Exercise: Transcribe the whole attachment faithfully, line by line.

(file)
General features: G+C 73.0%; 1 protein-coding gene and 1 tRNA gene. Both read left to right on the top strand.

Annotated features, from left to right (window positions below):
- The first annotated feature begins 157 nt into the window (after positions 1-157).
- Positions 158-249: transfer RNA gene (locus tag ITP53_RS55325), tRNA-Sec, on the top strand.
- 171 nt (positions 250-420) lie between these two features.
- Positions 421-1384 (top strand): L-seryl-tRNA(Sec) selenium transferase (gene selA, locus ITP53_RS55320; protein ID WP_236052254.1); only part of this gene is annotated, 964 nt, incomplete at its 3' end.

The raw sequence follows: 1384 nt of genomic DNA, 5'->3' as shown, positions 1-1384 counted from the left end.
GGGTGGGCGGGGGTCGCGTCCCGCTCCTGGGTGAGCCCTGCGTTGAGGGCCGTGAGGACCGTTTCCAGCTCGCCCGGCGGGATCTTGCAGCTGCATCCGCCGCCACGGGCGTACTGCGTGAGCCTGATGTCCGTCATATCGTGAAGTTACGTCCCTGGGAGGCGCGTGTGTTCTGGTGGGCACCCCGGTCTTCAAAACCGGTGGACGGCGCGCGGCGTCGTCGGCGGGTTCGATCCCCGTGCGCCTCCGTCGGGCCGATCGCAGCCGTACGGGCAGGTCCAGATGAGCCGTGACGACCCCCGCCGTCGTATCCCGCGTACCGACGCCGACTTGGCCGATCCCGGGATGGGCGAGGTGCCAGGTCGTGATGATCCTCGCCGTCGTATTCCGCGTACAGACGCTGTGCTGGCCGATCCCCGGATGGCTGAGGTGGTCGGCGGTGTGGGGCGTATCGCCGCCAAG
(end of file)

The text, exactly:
General features: G+C 73.0%; 1 protein-coding gene and 1 tRNA gene. Both read left to right on the top strand.

Annotated features, from left to right (window positions below):
- The first annotated feature begins 157 nt into the window (after positions 1-157).
- Positions 158-249: transfer RNA gene (locus tag ITP53_RS55325), tRNA-Sec, on the top strand.
- 171 nt (positions 250-420) lie between these two features.
- Positions 421-1384 (top strand): L-seryl-tRNA(Sec) selenium transferase (gene selA, locus ITP53_RS55320; protein ID WP_236052254.1); only part of this gene is annotated, 964 nt, incomplete at its 3' end.

The raw sequence follows: 1384 nt of genomic DNA, 5'->3' as shown, positions 1-1384 counted from the left end.
GGGTGGGCGGGGGTCGCGTCCCGCTCCTGGGTGAGCCCTGCGTTGAGGGCCGTGAGGACCGTTTCCAGCTCGCCCGGCGGGATCTTGCAGCTGCATCCGCCGCCACGGGCGTACTGCGTGAGCCTGATGTCCGTCATATCGTGAAGTTACGTCCCTGGGAGGCGCGTGTGTTCTGGTGGGCACCCCGGTCTTCAAAACCGGTGGACGGCGCGCGGCGTCGTCGGCGGGTTCGATCCCCGTGCGCCTCCGTCGGGCCGATCGCAGCCGTACGGGCAGGTCCAGATGAGCCGTGACGACCCCCGCCGTCGTATCCCGCGTACCGACGCCGACTTGGCCGATCCCGGGATGGGCGAGGTGCCAGGTCGTGATGATCCTCGCCGTCGTATTCCGCGTACAGACGCTGTGCTGGCCGATCCCCGGATGGCTGAGGTGGTCGGCGGTGTGGGGCGTATCGCCGCCAAG